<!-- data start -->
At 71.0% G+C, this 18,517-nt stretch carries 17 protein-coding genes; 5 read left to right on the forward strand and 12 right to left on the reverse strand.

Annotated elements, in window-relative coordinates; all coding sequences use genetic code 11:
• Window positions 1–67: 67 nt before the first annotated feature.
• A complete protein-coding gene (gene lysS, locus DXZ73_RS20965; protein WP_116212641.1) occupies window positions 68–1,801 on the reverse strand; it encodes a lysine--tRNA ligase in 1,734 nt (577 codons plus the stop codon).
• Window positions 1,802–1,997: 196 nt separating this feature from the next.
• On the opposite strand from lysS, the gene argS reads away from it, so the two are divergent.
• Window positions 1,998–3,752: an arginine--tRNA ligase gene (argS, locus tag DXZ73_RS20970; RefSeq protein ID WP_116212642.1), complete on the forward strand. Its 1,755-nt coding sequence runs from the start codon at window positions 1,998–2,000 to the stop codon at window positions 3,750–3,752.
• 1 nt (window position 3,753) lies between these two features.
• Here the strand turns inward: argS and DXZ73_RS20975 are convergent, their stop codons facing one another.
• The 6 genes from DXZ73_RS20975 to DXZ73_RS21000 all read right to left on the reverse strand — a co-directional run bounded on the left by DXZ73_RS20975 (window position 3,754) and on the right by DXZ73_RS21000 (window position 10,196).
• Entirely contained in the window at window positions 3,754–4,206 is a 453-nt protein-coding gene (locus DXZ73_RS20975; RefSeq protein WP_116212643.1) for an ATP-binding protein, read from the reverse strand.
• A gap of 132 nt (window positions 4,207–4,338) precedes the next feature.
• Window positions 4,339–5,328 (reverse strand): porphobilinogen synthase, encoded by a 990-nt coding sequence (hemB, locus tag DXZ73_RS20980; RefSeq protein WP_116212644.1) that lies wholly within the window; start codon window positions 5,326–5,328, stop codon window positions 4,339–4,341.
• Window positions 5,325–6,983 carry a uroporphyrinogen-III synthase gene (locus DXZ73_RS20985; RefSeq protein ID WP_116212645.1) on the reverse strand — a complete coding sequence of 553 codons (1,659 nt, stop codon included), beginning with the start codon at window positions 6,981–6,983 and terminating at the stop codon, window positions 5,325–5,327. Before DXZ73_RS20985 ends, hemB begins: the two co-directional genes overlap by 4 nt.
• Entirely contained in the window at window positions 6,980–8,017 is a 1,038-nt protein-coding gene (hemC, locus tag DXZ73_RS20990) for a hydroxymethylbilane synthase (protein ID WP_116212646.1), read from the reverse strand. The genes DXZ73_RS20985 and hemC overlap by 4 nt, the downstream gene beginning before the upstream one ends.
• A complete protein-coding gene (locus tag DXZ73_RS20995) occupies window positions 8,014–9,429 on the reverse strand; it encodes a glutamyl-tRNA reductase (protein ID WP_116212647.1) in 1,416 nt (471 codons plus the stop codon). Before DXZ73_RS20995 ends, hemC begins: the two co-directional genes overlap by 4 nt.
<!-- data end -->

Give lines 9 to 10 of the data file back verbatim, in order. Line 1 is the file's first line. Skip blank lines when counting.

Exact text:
• Here the strand turns inward: argS and DXZ73_RS20975 are convergent, their stop codons facing one another.
• The 6 genes from DXZ73_RS20975 to DXZ73_RS21000 all read right to left on the reverse strand — a co-directional run bounded on the left by DXZ73_RS20975 (window position 3,754) and on the right by DXZ73_RS21000 (window position 10,196).